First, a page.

I wasn’t about to compromise my values and ignore deal-breakers. Plus, with that particular challenge comes blaming and finger-pointing.
If when you ask this question, you hear deal-breaker answers, run.
Likewise, if you ask this question and you get BS, politically-correct answers, run.
By the way, this well-known company has since fired half of its staff in the office location I would’ve been working out of. This is unrelated to this story, but I’m thankful I dodged that bullet!
- What is the company culture like?
Some people don’t think company culture matters. But those people have either not worked in a toxic work environment or worked in a toxic environment but aren’t that affected by the drama.
In either case, in some ways, I envy you for not having to deal with that stuff.
But I also don’t envy you because for me, one of the high points of working with so many difficult characters is that I feel I can work with almost anyone and know how to navigate less-than-ideal situations.
I don’t seek out less-than-ideal situations, but I know how to navigate them when necessary.
When I ask this question, I’m not necessarily worried about the answer, itself.
I’m checking for cohesion.
If everyone works for the same company, they should have the same, if not very similar, answers when describing the company culture.
If that’s not the case and everyone has a different story, I don’t necessarily know if the workplace is toxic or not, but I know that the experience is different enough for everyone else that it makes me a little less likely to consider this place of employment.
If I work at a place where everyone describes the company culture differently, how do I know what experience I’m going to get?
At the company I’m currently working at, everyone said the same thing about the company culture. The same thing to the point where you’d think they rehearsed. And very unsurprisingly, when I got here, the company culture was exactly what everyone described.
As I get older, I love knowing what I’m getting myself into before I get into it. This question is a great way to make that happen.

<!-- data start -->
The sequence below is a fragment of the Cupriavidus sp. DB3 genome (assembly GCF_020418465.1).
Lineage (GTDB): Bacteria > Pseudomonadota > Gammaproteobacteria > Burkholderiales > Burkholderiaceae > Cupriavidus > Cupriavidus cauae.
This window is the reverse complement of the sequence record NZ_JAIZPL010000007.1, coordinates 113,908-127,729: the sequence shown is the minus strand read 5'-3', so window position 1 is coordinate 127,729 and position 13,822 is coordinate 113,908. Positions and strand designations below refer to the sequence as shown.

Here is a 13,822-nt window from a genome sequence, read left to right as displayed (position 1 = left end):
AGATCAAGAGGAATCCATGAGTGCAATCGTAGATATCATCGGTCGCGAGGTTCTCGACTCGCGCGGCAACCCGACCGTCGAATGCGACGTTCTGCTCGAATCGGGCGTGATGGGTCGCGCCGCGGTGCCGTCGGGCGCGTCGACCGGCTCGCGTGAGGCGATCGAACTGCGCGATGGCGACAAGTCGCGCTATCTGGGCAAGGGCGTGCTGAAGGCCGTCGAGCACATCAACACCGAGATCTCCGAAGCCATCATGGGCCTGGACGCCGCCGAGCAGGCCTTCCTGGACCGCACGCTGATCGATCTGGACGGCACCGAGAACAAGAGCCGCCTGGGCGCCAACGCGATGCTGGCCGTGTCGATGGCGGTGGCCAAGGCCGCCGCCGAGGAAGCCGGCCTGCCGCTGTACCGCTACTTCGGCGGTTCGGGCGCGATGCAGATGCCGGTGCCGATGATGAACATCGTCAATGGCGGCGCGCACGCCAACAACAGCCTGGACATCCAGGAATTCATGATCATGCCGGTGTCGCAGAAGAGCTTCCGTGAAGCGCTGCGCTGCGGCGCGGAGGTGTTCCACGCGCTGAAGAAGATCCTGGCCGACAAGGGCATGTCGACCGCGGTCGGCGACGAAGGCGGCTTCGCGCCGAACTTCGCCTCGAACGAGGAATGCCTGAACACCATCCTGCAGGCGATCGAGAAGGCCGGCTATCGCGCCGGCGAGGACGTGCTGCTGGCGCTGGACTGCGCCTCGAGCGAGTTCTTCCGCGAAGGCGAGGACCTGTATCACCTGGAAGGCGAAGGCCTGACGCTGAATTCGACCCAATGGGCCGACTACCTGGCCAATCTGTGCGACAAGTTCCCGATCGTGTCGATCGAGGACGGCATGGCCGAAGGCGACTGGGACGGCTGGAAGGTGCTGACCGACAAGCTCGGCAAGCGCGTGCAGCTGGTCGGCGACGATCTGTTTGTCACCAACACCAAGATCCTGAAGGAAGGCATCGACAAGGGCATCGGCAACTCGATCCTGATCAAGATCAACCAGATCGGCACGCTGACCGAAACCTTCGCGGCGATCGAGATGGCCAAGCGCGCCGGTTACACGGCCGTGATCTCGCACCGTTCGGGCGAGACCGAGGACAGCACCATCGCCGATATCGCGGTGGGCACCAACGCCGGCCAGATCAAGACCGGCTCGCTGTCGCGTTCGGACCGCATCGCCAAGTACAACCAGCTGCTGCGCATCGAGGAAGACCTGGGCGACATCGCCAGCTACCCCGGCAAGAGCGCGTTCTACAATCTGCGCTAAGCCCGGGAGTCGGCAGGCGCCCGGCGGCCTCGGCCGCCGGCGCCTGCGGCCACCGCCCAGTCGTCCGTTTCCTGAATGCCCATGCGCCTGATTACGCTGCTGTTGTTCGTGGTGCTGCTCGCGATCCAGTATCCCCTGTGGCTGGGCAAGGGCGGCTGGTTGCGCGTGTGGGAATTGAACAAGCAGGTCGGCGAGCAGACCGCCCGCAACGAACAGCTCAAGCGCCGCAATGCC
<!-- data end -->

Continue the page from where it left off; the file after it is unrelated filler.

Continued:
- What qualities are you looking for in a candidate?
This is one of those questions you ask when you’re trying to impress your interviewer. Or, so I thought.
My understanding was that asking this question would make me look more eager to fulfill the role to the best of my abilities. And to some extent, it does.
I know that when I’m interviewing interns and I get this question asked to me, I’m impressed every time. For one because not that many people ask me this. But second, it shows me you do actually care what I’m looking for in a candidate.
But I also think this is important for interviewees to ask because it’ll help you understand if the qualities the job requires are qualities that you have and/or are willing to exhibit for the role.
For example, if the interviewer, when asked this questions, says they’re looking for a candidate with good attention-to-detail and that’s something that you either have or are working towards, then this would be confirmation that this role is a decent fit for you.
However, if the interviewer says they’re looking for someone who’s willing to be a team player and put in extra hours to help the team meet deadlines, you now get to decide whether you’re willing to, potentially, give up all of your free time for the good of the team or not.
For some people, it’s a no-brainer that they will give up all of their free time if they’re passionate about the work. For other people, a job is a job and when they’re off the clock, they like to be off the clock.
So, pay attention to the qualities that are asked for and decide if those are deal-breakers for you.
Read More: How To Succeed At Anything